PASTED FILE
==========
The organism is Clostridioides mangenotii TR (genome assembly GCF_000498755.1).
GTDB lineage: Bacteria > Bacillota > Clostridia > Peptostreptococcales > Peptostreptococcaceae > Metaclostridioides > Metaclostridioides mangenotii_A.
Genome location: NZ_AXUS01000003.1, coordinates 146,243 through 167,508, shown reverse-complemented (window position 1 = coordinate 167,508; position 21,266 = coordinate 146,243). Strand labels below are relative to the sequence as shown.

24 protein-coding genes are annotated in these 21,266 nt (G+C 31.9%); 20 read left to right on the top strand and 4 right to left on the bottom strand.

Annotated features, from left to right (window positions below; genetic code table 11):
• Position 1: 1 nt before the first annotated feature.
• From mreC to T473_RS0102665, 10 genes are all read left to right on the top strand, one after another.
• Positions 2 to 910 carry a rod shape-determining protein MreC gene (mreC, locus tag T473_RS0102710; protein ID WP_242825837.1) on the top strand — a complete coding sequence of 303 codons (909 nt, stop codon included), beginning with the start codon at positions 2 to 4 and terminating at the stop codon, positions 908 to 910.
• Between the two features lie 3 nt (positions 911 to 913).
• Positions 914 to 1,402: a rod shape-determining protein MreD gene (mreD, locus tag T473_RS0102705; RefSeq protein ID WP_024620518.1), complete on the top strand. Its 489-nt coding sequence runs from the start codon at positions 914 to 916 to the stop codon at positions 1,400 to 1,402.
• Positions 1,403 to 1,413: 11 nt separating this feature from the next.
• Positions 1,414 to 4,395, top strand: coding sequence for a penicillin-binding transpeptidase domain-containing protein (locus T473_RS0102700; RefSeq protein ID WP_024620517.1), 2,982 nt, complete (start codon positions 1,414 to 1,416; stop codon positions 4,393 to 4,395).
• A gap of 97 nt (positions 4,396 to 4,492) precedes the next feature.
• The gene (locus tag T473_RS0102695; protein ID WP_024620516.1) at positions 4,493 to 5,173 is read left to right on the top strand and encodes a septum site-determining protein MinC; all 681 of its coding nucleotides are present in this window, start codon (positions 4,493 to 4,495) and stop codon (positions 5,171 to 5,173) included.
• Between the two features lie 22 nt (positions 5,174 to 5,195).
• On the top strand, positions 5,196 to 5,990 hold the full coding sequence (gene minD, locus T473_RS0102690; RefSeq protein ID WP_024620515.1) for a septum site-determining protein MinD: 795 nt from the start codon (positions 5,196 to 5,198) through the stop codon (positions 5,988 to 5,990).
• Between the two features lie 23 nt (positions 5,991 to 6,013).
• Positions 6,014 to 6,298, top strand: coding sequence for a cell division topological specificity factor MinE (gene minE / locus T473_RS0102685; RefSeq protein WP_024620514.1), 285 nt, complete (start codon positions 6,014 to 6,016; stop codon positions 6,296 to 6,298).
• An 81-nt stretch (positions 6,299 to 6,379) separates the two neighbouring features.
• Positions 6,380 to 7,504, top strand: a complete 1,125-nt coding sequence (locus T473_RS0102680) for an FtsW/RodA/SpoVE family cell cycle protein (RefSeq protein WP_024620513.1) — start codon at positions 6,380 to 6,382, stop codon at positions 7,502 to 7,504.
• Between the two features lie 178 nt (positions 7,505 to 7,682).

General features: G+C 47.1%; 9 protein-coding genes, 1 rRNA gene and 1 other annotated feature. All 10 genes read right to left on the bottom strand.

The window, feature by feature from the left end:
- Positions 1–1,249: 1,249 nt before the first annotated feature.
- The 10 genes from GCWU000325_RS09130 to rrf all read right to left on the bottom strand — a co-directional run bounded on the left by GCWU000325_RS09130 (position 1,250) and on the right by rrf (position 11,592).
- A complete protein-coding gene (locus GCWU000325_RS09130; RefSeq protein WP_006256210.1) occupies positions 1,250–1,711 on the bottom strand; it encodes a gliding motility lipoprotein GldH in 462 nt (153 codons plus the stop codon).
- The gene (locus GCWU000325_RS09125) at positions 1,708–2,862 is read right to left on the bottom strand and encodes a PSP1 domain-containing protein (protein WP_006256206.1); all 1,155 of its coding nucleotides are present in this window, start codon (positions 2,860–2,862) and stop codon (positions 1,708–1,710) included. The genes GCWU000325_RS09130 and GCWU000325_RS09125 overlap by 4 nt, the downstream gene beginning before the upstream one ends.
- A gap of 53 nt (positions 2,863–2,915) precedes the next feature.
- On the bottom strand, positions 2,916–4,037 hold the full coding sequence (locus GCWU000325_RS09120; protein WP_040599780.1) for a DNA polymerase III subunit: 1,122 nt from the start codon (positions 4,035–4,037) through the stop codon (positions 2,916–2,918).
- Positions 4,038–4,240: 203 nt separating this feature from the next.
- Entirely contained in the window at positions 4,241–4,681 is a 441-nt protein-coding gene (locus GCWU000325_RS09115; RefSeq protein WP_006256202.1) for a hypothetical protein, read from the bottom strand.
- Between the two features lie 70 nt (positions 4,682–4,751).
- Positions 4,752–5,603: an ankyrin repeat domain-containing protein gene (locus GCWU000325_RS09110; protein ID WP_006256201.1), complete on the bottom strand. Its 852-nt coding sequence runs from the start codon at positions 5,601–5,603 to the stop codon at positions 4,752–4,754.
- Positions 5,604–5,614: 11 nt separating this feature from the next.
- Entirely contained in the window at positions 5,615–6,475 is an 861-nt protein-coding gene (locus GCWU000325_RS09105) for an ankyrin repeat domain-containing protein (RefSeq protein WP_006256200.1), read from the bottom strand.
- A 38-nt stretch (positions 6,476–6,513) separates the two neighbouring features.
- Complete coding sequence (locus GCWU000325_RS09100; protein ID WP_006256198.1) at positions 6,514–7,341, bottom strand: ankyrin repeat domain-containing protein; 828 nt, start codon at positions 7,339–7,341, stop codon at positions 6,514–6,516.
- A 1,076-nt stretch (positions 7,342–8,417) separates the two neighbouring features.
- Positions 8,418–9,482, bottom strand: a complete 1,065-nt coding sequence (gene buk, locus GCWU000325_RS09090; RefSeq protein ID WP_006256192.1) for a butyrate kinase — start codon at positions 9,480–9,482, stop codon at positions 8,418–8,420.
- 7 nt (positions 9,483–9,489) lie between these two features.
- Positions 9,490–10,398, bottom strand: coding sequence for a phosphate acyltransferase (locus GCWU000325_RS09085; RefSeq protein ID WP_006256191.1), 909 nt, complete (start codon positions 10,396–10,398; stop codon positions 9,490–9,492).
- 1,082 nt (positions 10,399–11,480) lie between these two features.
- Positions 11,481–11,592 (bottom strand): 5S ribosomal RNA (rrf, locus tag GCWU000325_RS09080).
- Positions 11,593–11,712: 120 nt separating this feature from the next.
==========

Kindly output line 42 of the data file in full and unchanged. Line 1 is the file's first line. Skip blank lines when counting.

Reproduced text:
- 1,082 nt (positions 10,399–11,480) lie between these two features.